Cura is one of the most common slicers for a good reason. For this article, I am working with the 2.6 beta. The goal is to provide a simple, approachable interface to start with. It contains simple quick print settings for novices, then allows you to switch to expert mode and dig in. The default exposed options are good for switching to more advanced materials, but the magic comes in with the hundreds of options available behind the default interface.
When you launch Cura for the first time, you will be prompted to define your printer profile. They have a good number of pre-determined printer profiles set for you, so if you have one of the more common pieces of hardware, you’ll be set quick. A notable exemption is the Aleph Objects Taz series. This is likely due to the modified version of Cura that Aleph Objects distributes, with utilities for firmware modification to their printers along with material profiles tested for their machines.
If you need a custom profile, they have all the normal options. Bed shape and size, maximum height, heated bed, number of extruders, and offset parameters for multiple extruders. You can configure starting and ending g-code as well as flavor of g-code to be generated. Nozzle size and default filament diameter can also be configured.
Next you move on to materials. They have a number of defaults set for the Ultimaker brand machines and filaments, since they are the primary developers of the software, however you can easily add your own as well. When you define a new material, you can add information such as brand, density, cost, and other descriptions as well as print settings. The print settings per material here are very limited. You can only set the extruder and bed temperature, retraction speed and distance, standby temperature, and fan speed. Especially when dealing with flexible filaments and exotics, speed configuration is a must.
Because of the limitation with direct material settings above, I personally tend to use profiles as a global configuration for materials and quality settings. The profiles segment allows you to store all custom settings in a profile. This can be as simple or complex as you’d like with the ability to store any of the 200+ configuration options available.
For general usability, several features stand out. The first is part highlighting. When you load a model with steep overhangs, they are highlighted in red. You can easily move and rotate the model using the tools on the left hand side of the screen. Some features I miss from other slicers is the ability to enter manual rotation angles, or to specify a mesh to place on the build plate. In place of those, you can enable snap rotation where it rotates in set increments, and lay flat which will fine tune the current rotation for the best bed contact. I find this to be a bit hit and miss with many of the models I have worked with. You can scale the model precisely, mirror it, and move it around the build plate.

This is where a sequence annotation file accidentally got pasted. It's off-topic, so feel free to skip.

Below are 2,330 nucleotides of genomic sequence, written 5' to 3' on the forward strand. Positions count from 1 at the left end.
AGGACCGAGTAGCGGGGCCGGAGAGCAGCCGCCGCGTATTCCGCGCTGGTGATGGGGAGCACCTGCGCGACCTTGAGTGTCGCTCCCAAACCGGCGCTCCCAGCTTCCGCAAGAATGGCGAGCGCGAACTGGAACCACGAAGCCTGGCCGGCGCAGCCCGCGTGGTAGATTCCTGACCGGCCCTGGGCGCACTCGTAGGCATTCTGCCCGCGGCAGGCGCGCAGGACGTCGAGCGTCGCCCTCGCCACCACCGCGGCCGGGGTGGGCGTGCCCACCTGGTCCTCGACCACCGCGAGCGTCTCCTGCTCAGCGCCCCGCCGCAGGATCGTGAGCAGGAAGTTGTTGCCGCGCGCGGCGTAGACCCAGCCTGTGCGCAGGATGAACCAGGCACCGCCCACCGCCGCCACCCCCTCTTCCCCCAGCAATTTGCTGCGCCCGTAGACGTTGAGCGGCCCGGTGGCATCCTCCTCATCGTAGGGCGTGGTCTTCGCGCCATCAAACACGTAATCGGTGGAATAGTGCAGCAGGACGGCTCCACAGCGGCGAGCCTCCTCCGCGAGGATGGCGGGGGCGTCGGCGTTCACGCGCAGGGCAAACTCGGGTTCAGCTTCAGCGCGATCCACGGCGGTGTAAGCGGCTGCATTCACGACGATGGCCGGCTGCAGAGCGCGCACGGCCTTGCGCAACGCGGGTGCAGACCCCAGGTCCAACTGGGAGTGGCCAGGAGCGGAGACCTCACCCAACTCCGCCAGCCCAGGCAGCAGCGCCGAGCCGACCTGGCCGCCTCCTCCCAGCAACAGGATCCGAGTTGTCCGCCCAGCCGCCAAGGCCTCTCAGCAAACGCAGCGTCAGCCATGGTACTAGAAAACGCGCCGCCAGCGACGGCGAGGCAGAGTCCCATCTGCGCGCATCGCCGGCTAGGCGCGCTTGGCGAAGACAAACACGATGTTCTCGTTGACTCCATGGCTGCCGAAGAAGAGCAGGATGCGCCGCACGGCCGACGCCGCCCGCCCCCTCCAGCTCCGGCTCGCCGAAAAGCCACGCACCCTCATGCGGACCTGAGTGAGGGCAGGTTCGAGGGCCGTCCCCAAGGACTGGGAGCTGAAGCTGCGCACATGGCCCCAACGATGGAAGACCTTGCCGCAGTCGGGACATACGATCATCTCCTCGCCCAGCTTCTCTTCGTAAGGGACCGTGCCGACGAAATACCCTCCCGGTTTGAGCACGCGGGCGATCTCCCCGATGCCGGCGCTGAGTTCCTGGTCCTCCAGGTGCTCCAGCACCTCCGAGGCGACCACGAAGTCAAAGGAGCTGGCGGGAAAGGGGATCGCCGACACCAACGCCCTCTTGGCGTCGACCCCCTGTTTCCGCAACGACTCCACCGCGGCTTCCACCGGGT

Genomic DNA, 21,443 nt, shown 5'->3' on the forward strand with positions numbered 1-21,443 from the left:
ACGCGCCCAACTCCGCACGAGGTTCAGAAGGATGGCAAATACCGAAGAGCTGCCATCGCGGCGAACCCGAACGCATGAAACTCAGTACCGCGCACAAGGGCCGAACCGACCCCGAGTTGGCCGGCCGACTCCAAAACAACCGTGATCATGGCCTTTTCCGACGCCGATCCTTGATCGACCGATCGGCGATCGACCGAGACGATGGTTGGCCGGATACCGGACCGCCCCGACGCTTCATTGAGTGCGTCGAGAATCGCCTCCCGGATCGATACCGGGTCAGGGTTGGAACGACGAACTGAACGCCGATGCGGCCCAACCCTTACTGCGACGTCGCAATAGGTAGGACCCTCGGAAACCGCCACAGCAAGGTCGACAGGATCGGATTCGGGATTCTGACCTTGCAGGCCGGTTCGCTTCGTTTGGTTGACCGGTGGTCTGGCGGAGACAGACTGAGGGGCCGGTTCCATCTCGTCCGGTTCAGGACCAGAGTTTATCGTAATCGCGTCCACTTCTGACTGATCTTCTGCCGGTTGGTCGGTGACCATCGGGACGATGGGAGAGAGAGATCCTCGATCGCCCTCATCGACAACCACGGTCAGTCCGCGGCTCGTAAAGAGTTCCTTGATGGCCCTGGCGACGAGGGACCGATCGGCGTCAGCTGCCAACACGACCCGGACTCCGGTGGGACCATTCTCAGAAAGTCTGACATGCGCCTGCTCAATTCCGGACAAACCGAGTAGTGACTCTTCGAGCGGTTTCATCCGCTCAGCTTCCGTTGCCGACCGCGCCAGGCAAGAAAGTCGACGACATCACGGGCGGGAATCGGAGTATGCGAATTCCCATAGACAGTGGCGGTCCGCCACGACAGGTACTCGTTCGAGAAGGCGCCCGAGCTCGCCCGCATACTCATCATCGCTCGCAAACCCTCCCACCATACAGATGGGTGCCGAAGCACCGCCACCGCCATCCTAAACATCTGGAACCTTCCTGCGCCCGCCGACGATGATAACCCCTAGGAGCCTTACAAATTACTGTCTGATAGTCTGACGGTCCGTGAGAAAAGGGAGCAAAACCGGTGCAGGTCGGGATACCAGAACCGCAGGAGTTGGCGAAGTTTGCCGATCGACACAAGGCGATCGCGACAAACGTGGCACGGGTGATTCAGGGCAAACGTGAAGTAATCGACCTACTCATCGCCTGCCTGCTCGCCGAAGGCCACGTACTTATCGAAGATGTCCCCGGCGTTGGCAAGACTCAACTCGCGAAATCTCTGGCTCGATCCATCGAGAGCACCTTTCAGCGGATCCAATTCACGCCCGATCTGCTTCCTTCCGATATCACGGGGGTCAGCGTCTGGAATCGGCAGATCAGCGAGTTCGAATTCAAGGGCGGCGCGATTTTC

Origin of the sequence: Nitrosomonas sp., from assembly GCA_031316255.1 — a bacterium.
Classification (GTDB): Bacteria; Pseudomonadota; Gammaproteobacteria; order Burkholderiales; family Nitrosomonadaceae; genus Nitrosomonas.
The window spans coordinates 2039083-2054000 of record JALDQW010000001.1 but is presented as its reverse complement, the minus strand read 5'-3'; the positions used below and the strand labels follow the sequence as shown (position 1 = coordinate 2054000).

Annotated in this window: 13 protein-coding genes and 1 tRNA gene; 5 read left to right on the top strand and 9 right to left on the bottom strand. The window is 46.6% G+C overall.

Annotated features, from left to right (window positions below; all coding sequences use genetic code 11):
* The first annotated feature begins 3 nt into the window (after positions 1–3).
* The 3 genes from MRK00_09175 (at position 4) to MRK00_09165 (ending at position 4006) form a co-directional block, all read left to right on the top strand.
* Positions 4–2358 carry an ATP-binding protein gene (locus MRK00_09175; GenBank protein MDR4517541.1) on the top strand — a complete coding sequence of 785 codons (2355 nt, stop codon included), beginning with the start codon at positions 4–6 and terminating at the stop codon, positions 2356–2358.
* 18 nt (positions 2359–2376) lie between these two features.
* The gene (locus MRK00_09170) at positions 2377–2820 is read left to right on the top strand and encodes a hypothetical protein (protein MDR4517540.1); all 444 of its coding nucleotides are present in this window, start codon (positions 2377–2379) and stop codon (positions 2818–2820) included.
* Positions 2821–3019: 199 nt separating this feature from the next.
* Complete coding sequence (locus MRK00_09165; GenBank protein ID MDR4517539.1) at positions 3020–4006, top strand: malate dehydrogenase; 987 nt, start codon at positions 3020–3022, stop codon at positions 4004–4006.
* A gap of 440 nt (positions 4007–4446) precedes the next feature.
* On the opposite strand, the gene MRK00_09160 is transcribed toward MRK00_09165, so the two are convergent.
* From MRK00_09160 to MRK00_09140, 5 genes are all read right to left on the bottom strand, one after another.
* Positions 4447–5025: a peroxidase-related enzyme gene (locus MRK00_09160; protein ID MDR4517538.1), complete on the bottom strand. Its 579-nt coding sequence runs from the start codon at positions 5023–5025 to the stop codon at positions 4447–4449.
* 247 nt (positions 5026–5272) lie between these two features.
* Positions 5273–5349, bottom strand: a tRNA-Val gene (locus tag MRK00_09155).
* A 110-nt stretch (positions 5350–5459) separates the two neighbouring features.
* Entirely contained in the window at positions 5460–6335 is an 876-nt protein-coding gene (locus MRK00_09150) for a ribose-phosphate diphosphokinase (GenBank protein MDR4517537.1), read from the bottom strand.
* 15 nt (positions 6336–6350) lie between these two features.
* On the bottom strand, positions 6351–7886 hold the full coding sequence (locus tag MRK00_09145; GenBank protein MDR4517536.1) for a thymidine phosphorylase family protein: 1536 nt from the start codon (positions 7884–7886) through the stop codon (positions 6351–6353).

One of the nicer features here is the ability to assign individual properties to each part if you have multiple models loaded. This is something that has been getting developed more recently and has been a huge advantage in multi-part runs in many cases.
The general workflow in normal usage will be to load and place models, then set rotation. From there, select the material for your temperature setup, then your print profile for the in-depth settings. As Cura slices in the background after every change, you can then go immediately to layer view and take a look at the generated supports and bed adhesion options. If you are satisfied with the profile selected, then either print directly from Cura to a supported printer or save the g-code to a file for printing through the SD card or print server such as Repetiere or OctoPi.
Overall Cura is a solid piece of software with a large active community. It is one of the leaders for a reason and continues to pioneer new features at an astounding rate. The basics will get you printing, but the detail is there for most scenarios you could run across.